Bradypodion Occidentale or the Namaqua Dwarf Chameleon 1

Bradypodion Occidentale or Namaqua Dwarf Chameleon

Bradypodion Occidentale or the Namaqua Dwarf Chameleon is a relatively large size dwarf chameleon native to the west coasts of South Africa and Namibia. It’s also known as the Western Dwarf Chameleon (Wikipedia). This chameleon thrives coastal vegetation in the coastal regions of Namibia and Namaqualand in South Africa hence its name.

Bradypodion Occidentale or the Namaqua Dwarf ChameleonThis species is distinguishable from other dwarf chameleons due to its locale, its large size to which it can grow up to 16 centimeters in length and two to three gular grooves under its chin. The grooves extend from the tip of the jaw down to the chest and can appear in various colors such as electric orange, purple-black and bright yellow (Natural History Notes). The animal’s base color is a mottled grey or brown.

The species is listed in CITES Appendix II ( which makes its sale and importation controlled however there are no references in the IUCN Redlist.



1) Wikipedia –
2) Natural History Notes –
3) –
4) Chamowner’s Web –


1) Main image supplied by Javier Abalos Alvarez
2) Sub image supplied by Javier Abalos Alvarez 


Namaqua Desert Chameleon

Chamaeleo Namaquensis or Namaqua Desert Chameleon

Chamaeleo Namaquensis or the Namaqua desert chameleon is a special type of chameleon able to live in the inhospitable desert regions of Namibia, South Africa and Angola. It is the only species of chameleon able to live in such a habitat. (Mercury) Unlike most chameleons, it is a terrestrial type meaning it spends much of its time on the ground.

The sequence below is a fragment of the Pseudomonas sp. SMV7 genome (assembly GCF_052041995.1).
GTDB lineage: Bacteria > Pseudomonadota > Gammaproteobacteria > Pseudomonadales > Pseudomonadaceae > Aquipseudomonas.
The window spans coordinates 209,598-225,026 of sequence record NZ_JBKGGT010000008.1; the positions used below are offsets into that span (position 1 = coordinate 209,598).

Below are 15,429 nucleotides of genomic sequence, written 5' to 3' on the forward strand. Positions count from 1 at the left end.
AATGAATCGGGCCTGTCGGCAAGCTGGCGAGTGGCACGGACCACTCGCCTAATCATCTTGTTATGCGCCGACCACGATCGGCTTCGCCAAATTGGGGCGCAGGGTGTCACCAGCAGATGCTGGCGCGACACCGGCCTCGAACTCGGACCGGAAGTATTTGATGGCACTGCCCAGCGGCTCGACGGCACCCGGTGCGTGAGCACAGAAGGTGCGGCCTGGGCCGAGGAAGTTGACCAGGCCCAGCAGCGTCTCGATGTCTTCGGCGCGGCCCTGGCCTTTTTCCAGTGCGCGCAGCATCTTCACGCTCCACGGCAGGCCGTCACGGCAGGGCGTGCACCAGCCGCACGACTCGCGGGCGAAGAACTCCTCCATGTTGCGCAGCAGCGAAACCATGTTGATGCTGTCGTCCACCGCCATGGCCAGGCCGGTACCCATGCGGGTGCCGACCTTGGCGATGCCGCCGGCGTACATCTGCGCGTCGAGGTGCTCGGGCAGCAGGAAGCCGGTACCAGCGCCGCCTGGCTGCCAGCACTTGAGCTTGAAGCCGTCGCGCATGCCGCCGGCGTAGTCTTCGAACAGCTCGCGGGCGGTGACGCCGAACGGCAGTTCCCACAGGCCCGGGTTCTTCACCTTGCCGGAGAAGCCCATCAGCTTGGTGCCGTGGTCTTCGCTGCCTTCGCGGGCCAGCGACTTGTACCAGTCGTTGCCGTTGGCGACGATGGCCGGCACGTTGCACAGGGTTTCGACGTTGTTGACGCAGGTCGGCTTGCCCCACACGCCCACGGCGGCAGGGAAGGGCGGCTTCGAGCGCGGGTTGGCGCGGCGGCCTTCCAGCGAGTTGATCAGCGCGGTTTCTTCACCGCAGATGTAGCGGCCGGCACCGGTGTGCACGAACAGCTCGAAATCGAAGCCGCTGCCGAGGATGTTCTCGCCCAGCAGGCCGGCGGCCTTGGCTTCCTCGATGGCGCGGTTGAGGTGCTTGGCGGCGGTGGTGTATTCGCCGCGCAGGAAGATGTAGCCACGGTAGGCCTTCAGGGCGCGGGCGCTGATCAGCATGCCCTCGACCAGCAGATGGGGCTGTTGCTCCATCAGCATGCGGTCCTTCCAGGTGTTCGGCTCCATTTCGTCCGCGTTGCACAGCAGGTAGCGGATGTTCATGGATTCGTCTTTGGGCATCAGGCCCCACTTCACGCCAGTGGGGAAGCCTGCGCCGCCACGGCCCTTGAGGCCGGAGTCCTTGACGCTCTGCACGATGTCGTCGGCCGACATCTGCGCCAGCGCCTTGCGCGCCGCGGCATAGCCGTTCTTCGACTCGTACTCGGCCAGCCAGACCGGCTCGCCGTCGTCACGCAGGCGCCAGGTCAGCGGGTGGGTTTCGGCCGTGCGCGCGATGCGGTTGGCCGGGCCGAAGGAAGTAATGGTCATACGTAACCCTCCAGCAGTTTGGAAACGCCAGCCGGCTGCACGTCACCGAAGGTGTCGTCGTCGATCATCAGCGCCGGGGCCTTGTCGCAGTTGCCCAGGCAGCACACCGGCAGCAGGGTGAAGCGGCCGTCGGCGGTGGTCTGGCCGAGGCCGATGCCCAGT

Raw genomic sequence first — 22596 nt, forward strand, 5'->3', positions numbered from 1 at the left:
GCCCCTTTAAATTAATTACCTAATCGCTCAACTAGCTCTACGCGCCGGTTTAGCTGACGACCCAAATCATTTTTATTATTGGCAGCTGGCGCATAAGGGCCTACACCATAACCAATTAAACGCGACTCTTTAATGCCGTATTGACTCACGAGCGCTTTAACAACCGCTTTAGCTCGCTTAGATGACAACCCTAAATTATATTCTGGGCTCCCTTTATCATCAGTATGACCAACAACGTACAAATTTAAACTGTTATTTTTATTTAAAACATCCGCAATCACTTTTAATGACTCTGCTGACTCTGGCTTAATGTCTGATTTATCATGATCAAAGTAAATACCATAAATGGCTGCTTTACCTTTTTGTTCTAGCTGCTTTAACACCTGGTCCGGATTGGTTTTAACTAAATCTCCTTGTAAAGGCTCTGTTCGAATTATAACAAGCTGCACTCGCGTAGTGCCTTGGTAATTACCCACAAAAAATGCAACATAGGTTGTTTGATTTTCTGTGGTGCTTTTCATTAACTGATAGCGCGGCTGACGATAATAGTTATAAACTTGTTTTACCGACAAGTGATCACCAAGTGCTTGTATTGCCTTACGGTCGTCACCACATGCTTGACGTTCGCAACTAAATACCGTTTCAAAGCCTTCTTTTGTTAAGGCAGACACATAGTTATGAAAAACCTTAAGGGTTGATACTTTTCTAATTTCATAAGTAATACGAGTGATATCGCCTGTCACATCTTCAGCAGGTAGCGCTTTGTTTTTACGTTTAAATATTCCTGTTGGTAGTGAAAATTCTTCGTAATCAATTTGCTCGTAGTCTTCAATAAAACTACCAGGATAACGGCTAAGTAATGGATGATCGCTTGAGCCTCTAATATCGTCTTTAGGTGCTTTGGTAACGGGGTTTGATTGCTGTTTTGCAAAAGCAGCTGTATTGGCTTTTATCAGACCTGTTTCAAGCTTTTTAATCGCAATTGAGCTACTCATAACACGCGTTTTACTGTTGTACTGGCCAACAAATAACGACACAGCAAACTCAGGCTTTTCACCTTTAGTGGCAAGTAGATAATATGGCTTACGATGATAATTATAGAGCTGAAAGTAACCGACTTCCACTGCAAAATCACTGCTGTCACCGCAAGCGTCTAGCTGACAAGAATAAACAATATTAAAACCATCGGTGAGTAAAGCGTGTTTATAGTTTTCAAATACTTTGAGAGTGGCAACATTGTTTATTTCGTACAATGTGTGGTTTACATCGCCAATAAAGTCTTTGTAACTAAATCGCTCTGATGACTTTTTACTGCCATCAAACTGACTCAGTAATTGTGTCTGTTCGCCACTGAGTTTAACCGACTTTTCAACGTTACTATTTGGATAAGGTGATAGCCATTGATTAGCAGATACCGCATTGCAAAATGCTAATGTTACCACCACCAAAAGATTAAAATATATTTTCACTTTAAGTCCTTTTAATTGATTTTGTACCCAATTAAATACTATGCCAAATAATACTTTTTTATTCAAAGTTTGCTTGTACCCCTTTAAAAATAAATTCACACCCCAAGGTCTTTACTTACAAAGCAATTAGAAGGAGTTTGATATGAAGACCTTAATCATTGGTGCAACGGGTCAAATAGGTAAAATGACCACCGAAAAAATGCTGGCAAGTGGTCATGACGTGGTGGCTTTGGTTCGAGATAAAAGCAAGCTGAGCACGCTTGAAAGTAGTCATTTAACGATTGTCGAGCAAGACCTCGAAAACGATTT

Chamaeleo Namaquensis is usually grey or brown. It has dark triangles beneath the dorsal crest and red or yellow stripes on the throat. It has a large head and unlike arboreal type chameleons has a short tail (
ARKive). Its body is adapted to handle the desert heat. It is able to dig in the sand or use the burrows of other animals to cool itself. It can also straighten its legs to lift its body from the hot sand like other desert lizards.
namaqua chameleon 1


Namaqua Chameleon










This species has a wide distribution and abundant population in the deserts and semi-deserts of Namibia, Angola and South Africa. It has a status of Least Concern in the IUCN Redlist. There are currently no major threats except for its capture for the pet trade. Trade however is regulated because Chamaeleo Namaquensis is listed in the Convention on International Trade in Endangered Species Appendix (CITES Appendix II). They are able to reproduce quickly as they mate three times a year. The females can lay up to 22 eggs per clutch which hatch after 100 days. They can reach sexual maturity in five to seven months.



1) Mercury NIE –
2) ARKive –
3) IUCN Redlist –
4) CITES Appendix II –



1) Main image supplied by Caroline Granycome
2) Sub images supplied by CowYeow